On Tuesday night, news tragically broke that Lyon County native and University of Kentucky golfer Cullan Brown had died after losing his fight with cancer. The rising college junior was diagnosed with an incredibly rare form of bone cancer back in September and had been battling ever since.
He was a young man who made a positive impression on everyone he met and possessed a soul so kind that he perfectly embodied what it meant to be a true Kentuckian.
He will forever be “The Governor” to me. From the first time we stuck a mic in his face, to the several times he co-hosted my radio show, it was obvious Cullan Brown was one-in-a-billion. I know I’m just one of countless people who are broken-hearted tonight. #PrayForCullan ???? pic.twitter.com/EK96v9tWRW
— Jeff Bidwell (@AKAJeffBidwell) August 5, 2020
Who asks the media to be in their picture when they sign to play college golf? Cullan Brown turned the tables on all of us and had us join him at his signing table for a picture on the day he signed with UK. RIP, Cullan. https://t.co/RSrPic2zCB
— Todd Griffin (@toddgriffin100) August 5, 2020
Will never understand why good people are taken from this earth, especially at such a young age. But I'm truly grateful that I got to know Cullan Brown. Big heart. Seized every day. RIP young fella.
— Joe Jackson (@JoeJack74) August 5, 2020
In Matt Jones’ book, Mitch, Please!, he talks about the interaction he had with Cullan down in Lyon County:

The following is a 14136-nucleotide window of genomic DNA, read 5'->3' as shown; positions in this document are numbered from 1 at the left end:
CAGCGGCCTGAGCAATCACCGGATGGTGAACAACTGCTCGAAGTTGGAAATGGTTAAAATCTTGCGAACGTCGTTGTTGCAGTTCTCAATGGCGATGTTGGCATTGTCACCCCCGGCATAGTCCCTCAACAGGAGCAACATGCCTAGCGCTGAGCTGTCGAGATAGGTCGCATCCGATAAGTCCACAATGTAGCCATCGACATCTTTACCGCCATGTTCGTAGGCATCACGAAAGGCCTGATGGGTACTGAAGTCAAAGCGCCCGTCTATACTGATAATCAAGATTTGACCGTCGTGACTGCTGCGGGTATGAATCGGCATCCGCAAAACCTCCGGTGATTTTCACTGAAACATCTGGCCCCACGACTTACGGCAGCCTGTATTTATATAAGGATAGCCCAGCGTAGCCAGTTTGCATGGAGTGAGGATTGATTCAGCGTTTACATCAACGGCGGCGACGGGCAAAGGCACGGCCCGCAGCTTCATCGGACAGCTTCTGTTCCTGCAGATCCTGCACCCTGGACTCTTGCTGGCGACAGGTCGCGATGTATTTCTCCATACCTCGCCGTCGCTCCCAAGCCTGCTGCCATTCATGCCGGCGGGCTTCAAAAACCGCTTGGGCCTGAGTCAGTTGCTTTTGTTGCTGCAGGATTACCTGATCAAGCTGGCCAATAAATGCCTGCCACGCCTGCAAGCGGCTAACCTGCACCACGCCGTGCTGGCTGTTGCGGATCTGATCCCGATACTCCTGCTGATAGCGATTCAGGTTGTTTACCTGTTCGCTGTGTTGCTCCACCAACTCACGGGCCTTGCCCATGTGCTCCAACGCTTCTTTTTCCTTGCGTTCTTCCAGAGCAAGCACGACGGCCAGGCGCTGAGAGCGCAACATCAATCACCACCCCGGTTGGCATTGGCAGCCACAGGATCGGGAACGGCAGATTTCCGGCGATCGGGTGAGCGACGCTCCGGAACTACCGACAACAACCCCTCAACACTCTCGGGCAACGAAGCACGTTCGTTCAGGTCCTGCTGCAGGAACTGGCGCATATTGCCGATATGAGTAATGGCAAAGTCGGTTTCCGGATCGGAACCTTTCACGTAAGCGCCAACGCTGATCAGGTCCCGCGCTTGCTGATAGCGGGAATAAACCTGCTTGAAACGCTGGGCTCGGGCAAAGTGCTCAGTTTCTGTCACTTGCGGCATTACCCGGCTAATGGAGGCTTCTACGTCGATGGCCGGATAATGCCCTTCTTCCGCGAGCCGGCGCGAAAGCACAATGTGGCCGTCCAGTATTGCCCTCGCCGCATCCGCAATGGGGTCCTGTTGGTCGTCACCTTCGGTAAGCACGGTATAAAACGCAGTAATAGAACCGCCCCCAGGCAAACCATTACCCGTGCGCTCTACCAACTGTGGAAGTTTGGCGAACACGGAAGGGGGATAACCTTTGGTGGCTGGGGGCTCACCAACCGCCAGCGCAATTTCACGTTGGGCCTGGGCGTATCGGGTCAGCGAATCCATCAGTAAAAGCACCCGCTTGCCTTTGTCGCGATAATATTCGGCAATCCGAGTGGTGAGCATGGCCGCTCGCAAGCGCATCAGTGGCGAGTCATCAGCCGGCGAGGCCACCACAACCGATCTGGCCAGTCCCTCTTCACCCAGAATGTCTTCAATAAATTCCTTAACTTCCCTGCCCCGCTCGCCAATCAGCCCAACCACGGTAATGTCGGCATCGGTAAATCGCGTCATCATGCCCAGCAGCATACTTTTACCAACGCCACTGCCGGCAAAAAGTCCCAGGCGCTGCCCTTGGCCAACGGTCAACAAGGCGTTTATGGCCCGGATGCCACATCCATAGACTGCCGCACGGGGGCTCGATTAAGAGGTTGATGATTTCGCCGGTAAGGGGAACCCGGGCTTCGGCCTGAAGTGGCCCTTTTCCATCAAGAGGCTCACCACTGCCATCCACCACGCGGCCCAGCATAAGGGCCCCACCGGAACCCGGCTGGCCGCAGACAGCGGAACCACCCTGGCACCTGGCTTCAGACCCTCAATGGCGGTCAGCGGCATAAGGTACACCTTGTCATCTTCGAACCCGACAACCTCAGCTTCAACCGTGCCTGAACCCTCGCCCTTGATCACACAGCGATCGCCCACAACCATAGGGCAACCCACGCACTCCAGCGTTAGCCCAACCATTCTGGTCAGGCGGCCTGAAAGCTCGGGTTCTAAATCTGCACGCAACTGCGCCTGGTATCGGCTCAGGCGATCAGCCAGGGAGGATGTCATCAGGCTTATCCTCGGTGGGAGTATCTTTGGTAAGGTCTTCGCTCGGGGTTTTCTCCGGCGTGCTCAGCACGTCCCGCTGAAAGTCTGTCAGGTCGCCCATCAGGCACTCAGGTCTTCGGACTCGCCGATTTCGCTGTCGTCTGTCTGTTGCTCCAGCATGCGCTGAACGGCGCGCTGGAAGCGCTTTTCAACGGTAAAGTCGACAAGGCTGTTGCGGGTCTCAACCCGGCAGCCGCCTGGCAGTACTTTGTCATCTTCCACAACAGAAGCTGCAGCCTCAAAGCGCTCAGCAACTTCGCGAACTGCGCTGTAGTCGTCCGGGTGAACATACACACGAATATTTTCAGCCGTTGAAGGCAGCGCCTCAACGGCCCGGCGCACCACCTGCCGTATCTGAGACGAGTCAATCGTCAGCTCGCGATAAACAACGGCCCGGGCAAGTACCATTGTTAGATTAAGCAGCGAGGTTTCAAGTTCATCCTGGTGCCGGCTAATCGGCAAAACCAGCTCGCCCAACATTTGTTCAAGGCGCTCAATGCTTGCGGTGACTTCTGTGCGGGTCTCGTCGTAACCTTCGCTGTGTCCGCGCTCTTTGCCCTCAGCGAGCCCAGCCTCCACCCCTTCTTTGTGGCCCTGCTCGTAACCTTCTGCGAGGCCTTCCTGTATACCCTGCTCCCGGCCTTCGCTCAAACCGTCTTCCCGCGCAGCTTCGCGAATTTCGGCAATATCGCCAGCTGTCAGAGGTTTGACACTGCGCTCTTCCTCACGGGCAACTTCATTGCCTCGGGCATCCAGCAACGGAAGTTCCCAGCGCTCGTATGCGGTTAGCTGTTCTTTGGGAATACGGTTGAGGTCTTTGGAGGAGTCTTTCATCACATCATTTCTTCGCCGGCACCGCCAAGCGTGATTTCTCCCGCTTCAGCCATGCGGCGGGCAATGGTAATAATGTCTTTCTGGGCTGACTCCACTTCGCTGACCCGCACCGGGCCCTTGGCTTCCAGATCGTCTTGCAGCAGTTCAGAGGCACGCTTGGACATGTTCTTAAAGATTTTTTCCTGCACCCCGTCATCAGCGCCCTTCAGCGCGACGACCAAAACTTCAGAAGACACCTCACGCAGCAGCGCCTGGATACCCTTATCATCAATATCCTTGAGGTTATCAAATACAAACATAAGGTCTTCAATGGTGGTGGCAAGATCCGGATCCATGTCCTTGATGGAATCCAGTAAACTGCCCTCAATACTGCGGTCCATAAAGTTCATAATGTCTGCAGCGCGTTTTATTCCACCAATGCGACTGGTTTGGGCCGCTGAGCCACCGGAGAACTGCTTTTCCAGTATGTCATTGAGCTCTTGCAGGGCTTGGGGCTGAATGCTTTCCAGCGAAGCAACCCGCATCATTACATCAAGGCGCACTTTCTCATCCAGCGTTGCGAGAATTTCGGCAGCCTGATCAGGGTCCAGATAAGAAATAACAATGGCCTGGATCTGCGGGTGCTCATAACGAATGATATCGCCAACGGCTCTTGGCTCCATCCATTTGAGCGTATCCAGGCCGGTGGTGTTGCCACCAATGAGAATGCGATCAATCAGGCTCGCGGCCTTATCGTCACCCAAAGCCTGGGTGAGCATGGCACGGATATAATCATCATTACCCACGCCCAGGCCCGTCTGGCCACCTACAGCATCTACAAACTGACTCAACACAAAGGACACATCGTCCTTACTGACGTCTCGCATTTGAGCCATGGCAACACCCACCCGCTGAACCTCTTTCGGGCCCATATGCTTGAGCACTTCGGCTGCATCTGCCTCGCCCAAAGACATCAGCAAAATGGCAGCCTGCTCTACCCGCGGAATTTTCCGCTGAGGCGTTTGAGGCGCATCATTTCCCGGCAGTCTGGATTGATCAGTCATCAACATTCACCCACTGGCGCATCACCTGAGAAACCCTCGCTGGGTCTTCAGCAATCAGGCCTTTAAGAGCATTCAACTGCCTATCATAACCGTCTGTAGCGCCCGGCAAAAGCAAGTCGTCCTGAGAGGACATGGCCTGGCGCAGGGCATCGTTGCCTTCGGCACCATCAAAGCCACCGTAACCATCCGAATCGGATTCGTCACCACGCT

As our lunch comes, Cullan asks that we all bow our heads to bless the food. In that warm, friendly drawl, he prays over the meal we’re about to share together, the hands that prepared it, and the farmers who helped to provide it. He never mentions himself or the storm clouds over his head. And Cullan Brown, who has days where this rare form of cancer is so tough that it prevents him from even answering the phone, asks us all in prayer to give thanks for the good things in our lives.
I look around the table and notice multiple wristbands that say “Pray for Cullan.” I ask for one of my own and have worn it ever since. As we eat, Cullan looks at me and says, “You just have to enjoy the moments you have, like today, and cherish those, and on the bad days, you just have to make it through.” I aks him what’s next for him, and he says, “Whatever God has for me and giving back to others for all they have done for me.”
A few weeks after he was diagnosed, Brown came on Kentucky Sports Radio to talk about how his life changed so quickly and the outpouring of support he received following the identification of his cancer. You can listen to the entire segment below.
Rest in Peace to a young man taken from this world far too soon.